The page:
- The Washington Times - Monday, March 16, 2009

ROCHESTER, N.Y. (AP) - The chief executive of Corning Inc., a specialty glass and ceramics maker, received total compensation valued at $7.54 million in 2008, almost 19 percent lower than in the previous year, according to a regulatory filing made Monday.

Wendell Weeks drew a base salary of $1.03 million, $301,584 in performance incentives, and other perks worth $397,905 that included the use of company aircraft.

He also received stock and option awards worth $5.81 million on the day they were granted, an analysis of a Securities and Exchange Commission filing showed. But $3 million of that is tied to Corning’s performance this year and nearly $1.5 million came in stock options that have declined in value.

His compensation in 2007 was valued at $9.29 million.

Corning is the world’s largest maker of liquid-crystal-display glass for televisions, computers and a myriad of other flat-screen products. An abrupt slowdown last fall in LCD sales, its biggest business by far, forced the company in January to eliminate 3,500 jobs, or 13 percent of its payroll.

The bulk of Weeks’ pay was in the form of options and restricted stock valued at $4.33 million when they were granted in December, but $3.06 million is a performance award tied to Corning’s progress in 2009.

The decline of Corning’s stock has diminished the value of an additional $1.48 million in grants issued to Weeks in early 2008. They give him the right to buy Corning shares for between $23.37 and $24.61 each, while the current stock price is $11.62.

His perks, or all other compensation received, rose 90 percent from 2007, chiefly because of a jump in personal security costs. But his non-equity incentive plan compensation dropped 85 percent.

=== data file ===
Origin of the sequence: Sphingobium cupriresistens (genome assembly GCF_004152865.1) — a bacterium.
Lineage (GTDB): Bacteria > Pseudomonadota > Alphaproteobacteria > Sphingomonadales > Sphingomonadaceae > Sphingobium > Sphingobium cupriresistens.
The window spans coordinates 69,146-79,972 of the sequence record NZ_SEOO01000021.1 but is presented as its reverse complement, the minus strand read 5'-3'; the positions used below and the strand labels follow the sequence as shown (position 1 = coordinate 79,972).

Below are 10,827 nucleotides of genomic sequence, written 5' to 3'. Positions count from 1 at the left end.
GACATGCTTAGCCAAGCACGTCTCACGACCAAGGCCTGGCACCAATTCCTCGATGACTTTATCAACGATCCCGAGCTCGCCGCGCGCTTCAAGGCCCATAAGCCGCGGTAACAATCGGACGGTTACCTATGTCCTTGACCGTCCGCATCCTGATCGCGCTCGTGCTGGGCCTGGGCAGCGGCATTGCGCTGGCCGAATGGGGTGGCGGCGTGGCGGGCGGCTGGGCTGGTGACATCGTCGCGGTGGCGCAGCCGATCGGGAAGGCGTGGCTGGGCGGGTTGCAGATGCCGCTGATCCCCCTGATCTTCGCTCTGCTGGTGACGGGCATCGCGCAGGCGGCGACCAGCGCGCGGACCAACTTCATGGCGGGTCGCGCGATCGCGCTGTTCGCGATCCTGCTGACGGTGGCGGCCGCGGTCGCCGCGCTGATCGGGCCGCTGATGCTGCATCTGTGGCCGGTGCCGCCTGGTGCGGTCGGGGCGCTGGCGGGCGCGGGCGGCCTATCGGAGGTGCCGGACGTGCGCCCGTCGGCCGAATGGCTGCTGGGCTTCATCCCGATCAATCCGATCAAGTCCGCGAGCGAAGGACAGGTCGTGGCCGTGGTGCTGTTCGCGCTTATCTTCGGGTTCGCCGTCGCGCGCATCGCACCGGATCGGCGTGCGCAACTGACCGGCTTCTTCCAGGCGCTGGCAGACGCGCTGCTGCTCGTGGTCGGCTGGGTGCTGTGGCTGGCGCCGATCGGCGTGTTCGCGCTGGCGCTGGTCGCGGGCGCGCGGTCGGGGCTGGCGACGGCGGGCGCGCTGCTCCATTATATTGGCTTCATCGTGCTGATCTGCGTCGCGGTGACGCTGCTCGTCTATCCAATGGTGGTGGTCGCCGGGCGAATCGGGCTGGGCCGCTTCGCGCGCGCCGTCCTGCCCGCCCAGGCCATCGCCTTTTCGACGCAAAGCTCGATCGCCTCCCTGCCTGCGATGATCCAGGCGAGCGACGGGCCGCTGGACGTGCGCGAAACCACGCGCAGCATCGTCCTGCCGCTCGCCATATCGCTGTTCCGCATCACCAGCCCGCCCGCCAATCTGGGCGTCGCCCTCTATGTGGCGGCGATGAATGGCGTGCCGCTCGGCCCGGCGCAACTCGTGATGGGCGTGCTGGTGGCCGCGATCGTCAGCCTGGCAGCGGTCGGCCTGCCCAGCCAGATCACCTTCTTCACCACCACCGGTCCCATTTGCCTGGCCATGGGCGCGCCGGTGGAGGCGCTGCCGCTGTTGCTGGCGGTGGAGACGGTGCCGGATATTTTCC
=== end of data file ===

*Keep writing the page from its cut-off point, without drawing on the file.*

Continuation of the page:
Weeks, 49, who also holds the title of chairman, received a regularly scheduled salary increase of 4 percent in 2008, Corning said in a proxy statement. It will hold its annual stockholders’ meeting on April 30.

Corning said the base salary of its five most highly compensated executive officers accounted for approximately 12 percent to 19 percent of the total direct target compensation, while incentives accounted for 81 percent to 88 percent of the total.

The Associated Press calculations of total pay include executives’ salary, bonus, incentives, perks, above-market returns on deferred compensation and the estimated value of stock options and awards granted during the year. The calculations don’t include changes in the present value of pension benefits and sometimes differ from the totals released by the companies.

Weeks became CEO in April 2005, succeeding James Houghton, the patriarch of the company that his great-great-grandfather founded in 1851. The company also makes optical fiber and cable and auto-pollution filters.

In 2008, the company earned $5.26 billion, or $3.32 a share, up from $2.15 billion, or $1.34 a share, in 2007. Sales edged up to $5.95 billion from $5.86 billion the previous year.

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On the Net:

http://www.corning.com

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